[This is the sixteenth part of a series on the investigation into the disappearance of former Centre County District Attorney Ray Gricar.]
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Centre County District Attorney Michael T. Madeira made one unusual public comment on the investigation of the Gricar case that was not triggered by anything. As has been shown, most of his public statements were triggered by a news story or the anniversary. This one was out of left field and represents a contradiction to much of his public pronouncements on the investigation into the disappearance of Mr. Gricar. The context in which Mr. Madeira raised it had nothing to do with the Gricar investigation, until he injected Mr. Gricar into it.
It was in the context of Mr. Madeira asking the County Commissioners money to fund a county detective in early December of 2008. Now, that idea has some merit and certainly deserves careful consideration. Mr. Madeira deserves no criticism for suggesting the idea, which he had done in the previous year. He however indicated that had the District Attorney’s Office had a detective at the time, it might have helped with the Gricar investigation. Mr. Madeira said:
“If there were a county detective at the time, that might have been the agency, that might have been the position that handled the case. It might not have gone to Bellefonte.
” I’m not suggesting there would have been a different result. I firmly believe that it is past time for us to have a county detective.”1
For much of 2008, Mr. Madeira had made the point that there were only two situations where he can, statutorily, turn the case over to the Pennsylvania Attorney General’s Office. First, if there is a conflict of interest in the District Attorney’s Office. Second, if the District Attorney’s Office lacks the resources to investigate.
Mr. Madeira had been running around for months claiming that there were adequate resources to investigate the disappearance of Mr. Gricar; he used it as a justification for not turning the case over to the state Attorney General’s Office. Then he says to spend more money on his office, because if they had more resources before, it might have helped with the Gricar investigation. Does anyone else out there see the contradiction?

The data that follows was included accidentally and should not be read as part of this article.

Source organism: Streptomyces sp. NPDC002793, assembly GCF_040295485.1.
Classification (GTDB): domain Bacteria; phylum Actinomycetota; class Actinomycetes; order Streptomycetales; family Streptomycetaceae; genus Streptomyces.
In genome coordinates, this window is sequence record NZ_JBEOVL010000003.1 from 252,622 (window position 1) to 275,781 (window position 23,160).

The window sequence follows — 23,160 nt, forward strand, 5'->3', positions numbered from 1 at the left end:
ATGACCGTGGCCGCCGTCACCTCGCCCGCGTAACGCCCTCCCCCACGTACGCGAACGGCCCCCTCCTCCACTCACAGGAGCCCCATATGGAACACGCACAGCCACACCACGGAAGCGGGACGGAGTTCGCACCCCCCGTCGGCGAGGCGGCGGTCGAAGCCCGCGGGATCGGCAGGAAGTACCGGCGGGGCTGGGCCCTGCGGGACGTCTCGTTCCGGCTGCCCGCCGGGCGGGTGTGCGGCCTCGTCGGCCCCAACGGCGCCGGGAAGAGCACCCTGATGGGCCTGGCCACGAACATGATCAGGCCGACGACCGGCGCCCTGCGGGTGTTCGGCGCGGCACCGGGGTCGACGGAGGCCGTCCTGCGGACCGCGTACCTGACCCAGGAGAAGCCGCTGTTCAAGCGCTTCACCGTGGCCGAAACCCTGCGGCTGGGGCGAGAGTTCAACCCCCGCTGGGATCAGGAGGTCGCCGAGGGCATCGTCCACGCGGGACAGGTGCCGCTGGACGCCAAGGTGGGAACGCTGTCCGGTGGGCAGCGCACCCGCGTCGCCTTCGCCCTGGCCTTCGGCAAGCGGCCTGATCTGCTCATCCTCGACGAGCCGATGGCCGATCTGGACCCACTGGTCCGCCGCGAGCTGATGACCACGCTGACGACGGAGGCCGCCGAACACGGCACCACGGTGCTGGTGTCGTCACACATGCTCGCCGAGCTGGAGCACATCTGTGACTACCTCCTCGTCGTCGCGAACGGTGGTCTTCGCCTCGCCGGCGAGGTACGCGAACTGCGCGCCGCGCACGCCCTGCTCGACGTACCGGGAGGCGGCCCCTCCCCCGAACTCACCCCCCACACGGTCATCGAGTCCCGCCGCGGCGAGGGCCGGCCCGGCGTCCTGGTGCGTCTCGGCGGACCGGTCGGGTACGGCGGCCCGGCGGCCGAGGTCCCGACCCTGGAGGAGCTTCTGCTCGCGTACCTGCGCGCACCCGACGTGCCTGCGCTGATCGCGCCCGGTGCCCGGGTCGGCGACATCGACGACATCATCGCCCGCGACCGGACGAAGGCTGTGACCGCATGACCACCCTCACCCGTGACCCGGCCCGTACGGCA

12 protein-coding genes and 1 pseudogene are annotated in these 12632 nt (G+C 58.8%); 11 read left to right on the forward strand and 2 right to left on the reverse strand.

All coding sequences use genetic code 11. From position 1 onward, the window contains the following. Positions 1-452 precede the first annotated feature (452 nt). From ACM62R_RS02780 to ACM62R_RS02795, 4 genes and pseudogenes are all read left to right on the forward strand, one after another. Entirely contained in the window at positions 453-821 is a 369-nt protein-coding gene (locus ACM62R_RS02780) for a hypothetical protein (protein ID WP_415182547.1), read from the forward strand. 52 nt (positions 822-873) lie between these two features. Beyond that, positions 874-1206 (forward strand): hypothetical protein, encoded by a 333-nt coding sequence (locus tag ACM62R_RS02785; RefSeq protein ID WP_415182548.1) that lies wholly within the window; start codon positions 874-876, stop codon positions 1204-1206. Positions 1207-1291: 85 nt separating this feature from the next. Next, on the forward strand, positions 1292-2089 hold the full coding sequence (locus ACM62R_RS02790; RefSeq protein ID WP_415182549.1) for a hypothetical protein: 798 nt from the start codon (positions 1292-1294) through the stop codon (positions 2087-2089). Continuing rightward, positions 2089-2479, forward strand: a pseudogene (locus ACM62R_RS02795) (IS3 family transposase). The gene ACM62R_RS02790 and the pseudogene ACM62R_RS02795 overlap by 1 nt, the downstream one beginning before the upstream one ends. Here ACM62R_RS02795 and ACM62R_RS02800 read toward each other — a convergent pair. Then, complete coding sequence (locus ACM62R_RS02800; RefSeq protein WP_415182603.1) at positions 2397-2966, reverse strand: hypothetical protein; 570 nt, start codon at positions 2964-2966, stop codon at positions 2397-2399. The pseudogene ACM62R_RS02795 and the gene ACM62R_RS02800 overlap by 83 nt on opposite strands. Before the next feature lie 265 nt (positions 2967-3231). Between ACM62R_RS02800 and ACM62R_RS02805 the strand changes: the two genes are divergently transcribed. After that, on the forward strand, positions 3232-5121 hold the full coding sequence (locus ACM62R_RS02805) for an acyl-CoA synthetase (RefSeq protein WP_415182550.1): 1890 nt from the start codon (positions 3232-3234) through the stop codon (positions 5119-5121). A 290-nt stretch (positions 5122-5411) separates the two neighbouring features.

Maybe Mr. Madeira was just trying to make some points in a budget debate by invoking the Gricar case; maybe there are adequate resources in his office to investigate the case. If he was, Mr. Madeira should be ashamed of himself for invoking Mr. Gricar’s name, at least a potential murder victim, to try to get more money for his office. He should also be ashamed of himself for implying that, if his office had just had more personnel and more money, it might have been more successful than the Bellefonte Police Department.
Maybe Mr. Madeira was being flat out honest and more resources are needed. Okay, he has had it in his sole power to request that the Attorney General’s Office take over the case, since the very first day he took office, nearly three years before he made the comment. On top of that, he would have the support of the Gricar family, and fellow district attorneys to do so.
This, one of the few times during his tenure Mr. Madeira has commented on the Gricar case without responding to an anniversary or to a negative news story, is his strange and contradictory comment.
[This is the last blog on the investigation directly, though there will be three more in the series, a wrap up, which will be next, and two entries on my conclusions]